If lying by the door is a recent change in behavior, consider if anything has changed in their life recently.
Has someone moved out? Did your schedule change? Does your dog lay by the door only at certain times of the day?
Figuring out the timeline of when your dog first started this behavior can help you pinpoint what is causing the behavior.
Also, pay attention to what’s different when your dog is lying by the door. If they do not lie by the door when you have company or when a particular member of the house is not home, this may help inform you about why they picked up this habit.
Door Training for Dogs
An aspect of dog training that many owners neglect is making sure that their dog is well-behaved around doors.
Doors are how we go from room-to-room, and their significance in the minds of dogs creates interesting behavior.
Guarding doors can become a bad habit for dogs. They will try to block anyone from walking through the door.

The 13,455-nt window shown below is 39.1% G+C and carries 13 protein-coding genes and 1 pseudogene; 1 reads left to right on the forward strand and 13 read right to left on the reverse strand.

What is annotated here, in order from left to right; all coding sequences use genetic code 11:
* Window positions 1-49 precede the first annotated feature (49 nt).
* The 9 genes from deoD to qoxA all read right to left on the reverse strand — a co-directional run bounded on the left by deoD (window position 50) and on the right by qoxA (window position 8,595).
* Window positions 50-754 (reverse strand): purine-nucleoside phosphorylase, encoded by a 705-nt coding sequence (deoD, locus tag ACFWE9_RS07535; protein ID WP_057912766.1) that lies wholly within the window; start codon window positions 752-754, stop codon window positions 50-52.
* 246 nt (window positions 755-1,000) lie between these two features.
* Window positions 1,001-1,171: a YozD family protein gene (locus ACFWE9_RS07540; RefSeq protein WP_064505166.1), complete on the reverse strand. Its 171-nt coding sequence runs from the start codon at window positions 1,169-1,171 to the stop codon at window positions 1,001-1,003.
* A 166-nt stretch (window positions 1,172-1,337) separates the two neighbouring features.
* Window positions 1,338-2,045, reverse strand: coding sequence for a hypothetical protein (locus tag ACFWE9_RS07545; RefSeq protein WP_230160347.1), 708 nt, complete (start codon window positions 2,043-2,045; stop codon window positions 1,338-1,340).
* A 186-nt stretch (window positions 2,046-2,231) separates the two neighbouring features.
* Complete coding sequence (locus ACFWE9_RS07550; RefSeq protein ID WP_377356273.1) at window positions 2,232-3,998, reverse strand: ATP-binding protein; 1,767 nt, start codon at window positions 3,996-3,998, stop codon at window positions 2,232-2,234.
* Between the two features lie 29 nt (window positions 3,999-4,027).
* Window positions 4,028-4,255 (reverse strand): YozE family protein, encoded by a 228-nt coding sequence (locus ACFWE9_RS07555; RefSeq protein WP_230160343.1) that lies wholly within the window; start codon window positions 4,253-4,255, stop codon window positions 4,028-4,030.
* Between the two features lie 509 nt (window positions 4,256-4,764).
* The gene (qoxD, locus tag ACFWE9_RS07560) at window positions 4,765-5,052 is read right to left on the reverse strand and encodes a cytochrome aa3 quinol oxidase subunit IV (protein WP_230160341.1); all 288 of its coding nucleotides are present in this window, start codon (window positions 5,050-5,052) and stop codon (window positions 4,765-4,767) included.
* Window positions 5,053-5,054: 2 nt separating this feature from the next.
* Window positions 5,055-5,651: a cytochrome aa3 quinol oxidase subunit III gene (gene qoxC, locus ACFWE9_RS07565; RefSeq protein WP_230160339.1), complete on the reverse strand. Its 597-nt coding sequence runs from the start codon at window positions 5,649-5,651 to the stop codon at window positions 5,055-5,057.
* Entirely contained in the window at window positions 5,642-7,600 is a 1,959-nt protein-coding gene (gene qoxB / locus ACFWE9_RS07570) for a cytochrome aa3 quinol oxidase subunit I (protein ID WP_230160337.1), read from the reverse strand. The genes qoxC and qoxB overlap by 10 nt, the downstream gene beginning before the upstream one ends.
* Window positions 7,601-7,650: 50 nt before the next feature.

This behavior is rooted in the need to protect the pack and raise the dog’s status. By challenging others, your dog may think they are establishing dominance.
They may try to show dominance by walking through the door before anyone else. In a dog’s mind, the order in which a pack goes through the door is the hierarchy of the pack itself.
The person or animal that enters first is at the top of the hierarchy, followed by the next person to go through the door, and the next, etc.
Your dog could try to slip ahead of you to go through the door. If they try this, it could be a way for them to challenge your authority over them.